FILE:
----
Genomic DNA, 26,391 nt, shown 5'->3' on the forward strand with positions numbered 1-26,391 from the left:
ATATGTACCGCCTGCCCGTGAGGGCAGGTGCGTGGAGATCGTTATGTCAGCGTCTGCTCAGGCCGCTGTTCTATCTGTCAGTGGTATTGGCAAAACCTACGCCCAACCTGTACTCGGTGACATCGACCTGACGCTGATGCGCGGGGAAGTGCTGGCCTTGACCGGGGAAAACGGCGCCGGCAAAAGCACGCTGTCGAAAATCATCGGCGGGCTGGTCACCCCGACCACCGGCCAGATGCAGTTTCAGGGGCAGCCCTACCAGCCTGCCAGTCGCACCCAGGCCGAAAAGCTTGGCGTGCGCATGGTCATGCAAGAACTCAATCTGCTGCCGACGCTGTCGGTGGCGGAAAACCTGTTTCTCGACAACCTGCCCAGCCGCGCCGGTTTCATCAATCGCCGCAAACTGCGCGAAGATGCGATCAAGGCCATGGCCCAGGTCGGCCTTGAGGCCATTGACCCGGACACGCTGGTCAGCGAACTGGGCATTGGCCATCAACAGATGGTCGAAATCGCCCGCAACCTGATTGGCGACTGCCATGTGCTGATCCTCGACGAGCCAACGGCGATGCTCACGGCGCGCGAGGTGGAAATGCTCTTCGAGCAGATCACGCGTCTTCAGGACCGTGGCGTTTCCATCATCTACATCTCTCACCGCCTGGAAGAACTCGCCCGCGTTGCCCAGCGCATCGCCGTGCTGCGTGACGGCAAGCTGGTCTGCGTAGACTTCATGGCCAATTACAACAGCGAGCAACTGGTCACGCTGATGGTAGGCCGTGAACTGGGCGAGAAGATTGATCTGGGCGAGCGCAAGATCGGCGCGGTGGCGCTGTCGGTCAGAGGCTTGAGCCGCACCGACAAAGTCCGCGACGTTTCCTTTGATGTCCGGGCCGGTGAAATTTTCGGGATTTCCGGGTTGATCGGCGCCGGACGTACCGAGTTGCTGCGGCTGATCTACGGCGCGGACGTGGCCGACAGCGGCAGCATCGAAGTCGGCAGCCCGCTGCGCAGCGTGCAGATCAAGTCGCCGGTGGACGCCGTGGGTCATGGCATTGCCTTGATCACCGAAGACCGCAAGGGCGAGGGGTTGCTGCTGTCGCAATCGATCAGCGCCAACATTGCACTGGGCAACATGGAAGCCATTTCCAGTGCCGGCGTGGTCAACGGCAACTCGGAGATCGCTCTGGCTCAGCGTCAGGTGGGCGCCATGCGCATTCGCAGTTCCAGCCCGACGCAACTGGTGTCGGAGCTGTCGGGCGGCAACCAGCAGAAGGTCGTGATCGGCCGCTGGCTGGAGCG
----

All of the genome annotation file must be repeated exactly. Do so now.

Genomic DNA, 26,391 nt, shown 5'->3' on the forward strand with positions numbered 1-26,391 from the left:
ATATGTACCGCCTGCCCGTGAGGGCAGGTGCGTGGAGATCGTTATGTCAGCGTCTGCTCAGGCCGCTGTTCTATCTGTCAGTGGTATTGGCAAAACCTACGCCCAACCTGTACTCGGTGACATCGACCTGACGCTGATGCGCGGGGAAGTGCTGGCCTTGACCGGGGAAAACGGCGCCGGCAAAAGCACGCTGTCGAAAATCATCGGCGGGCTGGTCACCCCGACCACCGGCCAGATGCAGTTTCAGGGGCAGCCCTACCAGCCTGCCAGTCGCACCCAGGCCGAAAAGCTTGGCGTGCGCATGGTCATGCAAGAACTCAATCTGCTGCCGACGCTGTCGGTGGCGGAAAACCTGTTTCTCGACAACCTGCCCAGCCGCGCCGGTTTCATCAATCGCCGCAAACTGCGCGAAGATGCGATCAAGGCCATGGCCCAGGTCGGCCTTGAGGCCATTGACCCGGACACGCTGGTCAGCGAACTGGGCATTGGCCATCAACAGATGGTCGAAATCGCCCGCAACCTGATTGGCGACTGCCATGTGCTGATCCTCGACGAGCCAACGGCGATGCTCACGGCGCGCGAGGTGGAAATGCTCTTCGAGCAGATCACGCGTCTTCAGGACCGTGGCGTTTCCATCATCTACATCTCTCACCGCCTGGAAGAACTCGCCCGCGTTGCCCAGCGCATCGCCGTGCTGCGTGACGGCAAGCTGGTCTGCGTAGACTTCATGGCCAATTACAACAGCGAGCAACTGGTCACGCTGATGGTAGGCCGTGAACTGGGCGAGAAGATTGATCTGGGCGAGCGCAAGATCGGCGCGGTGGCGCTGTCGGTCAGAGGCTTGAGCCGCACCGACAAAGTCCGCGACGTTTCCTTTGATGTCCGGGCCGGTGAAATTTTCGGGATTTCCGGGTTGATCGGCGCCGGACGTACCGAGTTGCTGCGGCTGATCTACGGCGCGGACGTGGCCGACAGCGGCAGCATCGAAGTCGGCAGCCCGCTGCGCAGCGTGCAGATCAAGTCGCCGGTGGACGCCGTGGGTCATGGCATTGCCTTGATCACCGAAGACCGCAAGGGCGAGGGGTTGCTGCTGTCGCAATCGATCAGCGCCAACATTGCACTGGGCAACATGGAAGCCATTTCCAGTGCCGGCGTGGTCAACGGCAACTCGGAGATCGCTCTGGCTCAGCGTCAGGTGGGCGCCATGCGCATTCGCAGTTCCAGCCCGACGCAACTGGTGTCGGAGCTGTCGGGCGGCAACCAGCAGAAGGTCGTGATCGGCCGCTGGCTGGAGCG